Aimee Skier loves taking her 3-year-old son to story time at Books of Wonder in Manhattan. So when she got an email from the bookstore soliciting GoFundMe donations to help with moving costs, she was happy to chip in $25.

“It’s a quaint little independent store,” Ms. Skier said. “Story time, the programs and readings that they do—there’s no charge for those, and you can spend time there. To me, that’s worth something.”

Most people think of GoFundMe as a way to raise money for medical debt, funeral costs or natural disaster relief, but the crowdfunding website is increasingly used by struggling small businesses, said Chief Executive Rob Solomon. Thousands of small businesses, ranging from comic-book shops to drive-in movie theaters, have opened campaigns across 19 countries.

“These independent businesses become pillars in a community, and when they can’t stay open, the communities really rally,” Mr. Solomon said in an interview.

Books of Wonder’s campaign, which started Oct. 22, has raised more than $23,000 toward its $250,000 goal. The company has about 30 employees between its two stores and annual sales of just over $2 million.

Owner Peter Glassman said he can pay his current bills but needs money to move the bookstore’s flagship from 18th Street to a more affordable and high-trafficked space in the Flatiron District. He said he has struggled to pay the $600,000 annual lease at his current location, particularly after his most recent subtenant, City Bakery, entered financial trouble and folded.

The bookstore’s uptown store will remain in its current location.

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Mr. Glassman said there has been an outpouring of support for Books of Wonder, which first opened on Hudson Street in 1980 and has moved several times. A previous location served as the inspiration for the children’s bookshop in the 1998 movie “You’ve Got Mail,” prompting a GoFundMe donor to comment: “Meg Ryan made me do it.”

This isn’t the first time Mr. Glassman has kept his doors open thanks to donations. In 2012, he raised $100,000 on the crowdfunding website Indiegogo.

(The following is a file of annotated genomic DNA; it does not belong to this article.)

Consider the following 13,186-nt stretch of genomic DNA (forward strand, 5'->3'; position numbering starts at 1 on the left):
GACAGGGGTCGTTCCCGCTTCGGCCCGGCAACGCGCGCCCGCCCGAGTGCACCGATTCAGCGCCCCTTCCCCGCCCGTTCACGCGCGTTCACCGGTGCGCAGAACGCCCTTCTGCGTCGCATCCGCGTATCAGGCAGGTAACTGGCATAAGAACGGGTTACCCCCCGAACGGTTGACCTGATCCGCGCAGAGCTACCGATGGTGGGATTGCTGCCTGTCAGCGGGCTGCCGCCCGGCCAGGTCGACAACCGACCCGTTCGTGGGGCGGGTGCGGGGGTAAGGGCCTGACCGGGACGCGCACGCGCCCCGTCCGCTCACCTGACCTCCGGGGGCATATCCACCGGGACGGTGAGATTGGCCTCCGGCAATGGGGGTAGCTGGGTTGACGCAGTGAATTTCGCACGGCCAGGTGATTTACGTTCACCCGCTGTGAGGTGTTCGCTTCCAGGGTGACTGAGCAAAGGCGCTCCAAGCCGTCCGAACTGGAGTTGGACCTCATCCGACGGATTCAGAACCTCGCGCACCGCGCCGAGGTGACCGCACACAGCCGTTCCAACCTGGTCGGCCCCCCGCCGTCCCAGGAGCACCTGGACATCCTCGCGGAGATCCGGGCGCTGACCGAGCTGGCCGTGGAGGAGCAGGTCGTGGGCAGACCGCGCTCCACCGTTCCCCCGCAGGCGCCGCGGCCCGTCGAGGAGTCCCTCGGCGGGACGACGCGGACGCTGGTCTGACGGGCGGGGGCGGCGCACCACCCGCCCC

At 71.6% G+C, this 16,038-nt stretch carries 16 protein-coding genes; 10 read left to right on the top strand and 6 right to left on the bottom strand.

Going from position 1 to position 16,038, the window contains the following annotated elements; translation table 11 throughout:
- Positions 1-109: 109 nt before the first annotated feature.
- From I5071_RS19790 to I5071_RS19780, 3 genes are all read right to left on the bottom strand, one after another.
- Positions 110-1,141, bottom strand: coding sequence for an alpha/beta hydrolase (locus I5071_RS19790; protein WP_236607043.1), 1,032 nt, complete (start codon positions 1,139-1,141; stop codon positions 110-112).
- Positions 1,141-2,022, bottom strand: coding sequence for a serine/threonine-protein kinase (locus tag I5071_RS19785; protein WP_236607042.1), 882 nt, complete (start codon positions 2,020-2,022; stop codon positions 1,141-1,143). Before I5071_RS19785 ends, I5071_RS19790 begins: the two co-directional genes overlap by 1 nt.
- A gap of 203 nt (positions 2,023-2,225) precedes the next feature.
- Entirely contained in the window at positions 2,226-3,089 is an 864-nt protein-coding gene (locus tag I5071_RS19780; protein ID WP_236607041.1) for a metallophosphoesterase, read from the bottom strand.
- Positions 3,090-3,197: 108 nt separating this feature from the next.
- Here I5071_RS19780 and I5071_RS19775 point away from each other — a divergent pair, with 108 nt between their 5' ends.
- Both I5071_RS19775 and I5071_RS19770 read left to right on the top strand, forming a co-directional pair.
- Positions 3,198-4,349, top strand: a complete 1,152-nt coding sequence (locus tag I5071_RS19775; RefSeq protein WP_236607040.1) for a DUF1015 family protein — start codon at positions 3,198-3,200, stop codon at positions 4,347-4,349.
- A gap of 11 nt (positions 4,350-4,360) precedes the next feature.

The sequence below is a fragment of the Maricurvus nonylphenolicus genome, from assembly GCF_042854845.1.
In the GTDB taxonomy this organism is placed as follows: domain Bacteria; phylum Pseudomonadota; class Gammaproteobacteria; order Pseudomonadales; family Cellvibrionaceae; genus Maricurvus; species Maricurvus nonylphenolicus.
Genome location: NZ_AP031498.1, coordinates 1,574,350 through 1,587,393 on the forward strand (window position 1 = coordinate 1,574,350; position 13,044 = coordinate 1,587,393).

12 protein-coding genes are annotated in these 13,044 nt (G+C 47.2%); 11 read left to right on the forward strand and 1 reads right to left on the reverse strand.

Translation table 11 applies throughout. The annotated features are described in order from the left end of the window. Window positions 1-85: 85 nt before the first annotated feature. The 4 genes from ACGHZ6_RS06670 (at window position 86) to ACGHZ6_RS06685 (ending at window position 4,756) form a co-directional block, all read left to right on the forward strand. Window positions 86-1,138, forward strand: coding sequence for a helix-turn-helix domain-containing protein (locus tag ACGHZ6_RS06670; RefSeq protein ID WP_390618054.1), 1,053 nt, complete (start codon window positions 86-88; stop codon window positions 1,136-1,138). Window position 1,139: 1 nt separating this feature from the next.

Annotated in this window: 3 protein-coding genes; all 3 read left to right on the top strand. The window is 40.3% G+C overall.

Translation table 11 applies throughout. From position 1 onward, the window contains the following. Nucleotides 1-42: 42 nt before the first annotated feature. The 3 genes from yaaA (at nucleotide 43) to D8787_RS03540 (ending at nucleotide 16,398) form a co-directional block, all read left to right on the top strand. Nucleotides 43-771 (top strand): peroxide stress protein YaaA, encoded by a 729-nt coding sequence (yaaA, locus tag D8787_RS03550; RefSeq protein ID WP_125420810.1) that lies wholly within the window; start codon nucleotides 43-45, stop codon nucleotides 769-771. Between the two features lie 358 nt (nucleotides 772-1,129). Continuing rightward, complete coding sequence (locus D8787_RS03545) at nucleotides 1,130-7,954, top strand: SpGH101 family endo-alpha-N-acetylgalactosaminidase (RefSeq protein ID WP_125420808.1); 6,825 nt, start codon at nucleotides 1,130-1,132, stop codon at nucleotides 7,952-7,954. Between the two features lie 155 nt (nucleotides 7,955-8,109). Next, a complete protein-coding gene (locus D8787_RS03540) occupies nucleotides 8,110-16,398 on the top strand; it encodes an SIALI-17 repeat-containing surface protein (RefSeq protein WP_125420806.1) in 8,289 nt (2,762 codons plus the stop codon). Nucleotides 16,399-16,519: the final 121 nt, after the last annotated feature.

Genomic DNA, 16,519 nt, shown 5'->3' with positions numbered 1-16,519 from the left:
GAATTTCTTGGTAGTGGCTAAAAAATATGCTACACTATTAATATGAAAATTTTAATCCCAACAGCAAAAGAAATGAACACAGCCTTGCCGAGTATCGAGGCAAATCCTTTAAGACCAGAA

So far, customers haven’t criticized the for-profit business for soliciting donations, Mr. Glassman said.

“They understand that the things that have gone wrong for us are things beyond our control,” he said. “The attitude is, ‘It’s a miracle you’re still here.’”

Unlike on other crowdfunding websites, GoFundMe organizers are able to cash out all of the money they raise, minus a 2.9% credit-card processing fee, regardless of whether they reach their goals.

Jessica Walker, president and chief executive of the Manhattan Chamber of Commerce, said small and midlevel independent businesses are squeezed by rising rents, minimum-wage increases and mandatory sick leave. Crowdfunding can help fill the gap.

“If a business is struggling, it’s much harder to get a bank loan,” Ms. Walker said. “It’s most helpful to people, such as women and people of color, who don’t necessarily have access to a ton of wealth within their networks or an abundance of angel investors waiting in the wings.”

Nicky Perry is using GoFundMe to keep Tea & Sympathy open and to help with rising operational costs.


Photo:

Gabriela Bhaskar for The Wall Street Journal

Nicky Perry, who owns a British grocery, the restaurant Tea & Sympathy and the fish-and-chip shop A Salt & Battery in Greenwich Village, said she started a GoFundMe page out of desperation a year ago. Her campaign has raised nearly $52,000 toward its $100,000 goal.

“We just couldn’t pay the rent,” Ms. Perry said. “The rent is so astronomical.”

Ms. Perry said her business has changed payroll companies, reduced head count and redone its menu to cut costs, but she would consider turning to GoFundMe again in the future. The reaction to her fundraiser has been overwhelmingly positive, with loyal customers stopping by the shop more often and neighbors offering to help out by working for free.

Items on sale at Tea & Sympathy.


Photo:

Gabriela Bhaskar for The Wall Street Journal

“We couldn’t believe it,” Ms. Perry said. “I’ve had little old ladies on two different occasions waiting for me outside on my bench to give me $50 checks.”

Bruce Bachenheimer, a professor at the Lubin School of Business at Pace University, said even more important than cash is the validation business owners receive from GoFundMe campaigns. Two-thousand customers contributing $20 or $40 each might not be enough to keep a business open, but it can give owners reassurance.

After a successful GoFundMe campaign, owners might say to themselves, “‘I should hang on, I should keep going,’” Mr. Bachenheimer said.

Not every struggling business owner wants to ask customers for donations. Chris Doeblin, owner of the Book Culture shops in Manhattan, said he started a community lending program this summer after competition from Amazon, rising rents, the increasing minimum wage and an inability to borrow money pushed him to the brink of closing.

Mr. Doeblin has raised $600,000, which he plans to repay within five years at 4% interest, a far lower rate than he could get elsewhere. The support he has received from loyal customers will help him stock up for the busy Christmas season.

“People are recognizing that there’s a big downside to Amazon and buying things online,” he said. “I hope it’s not too late.”

Write to Kate King at Kate.King@wsj.com

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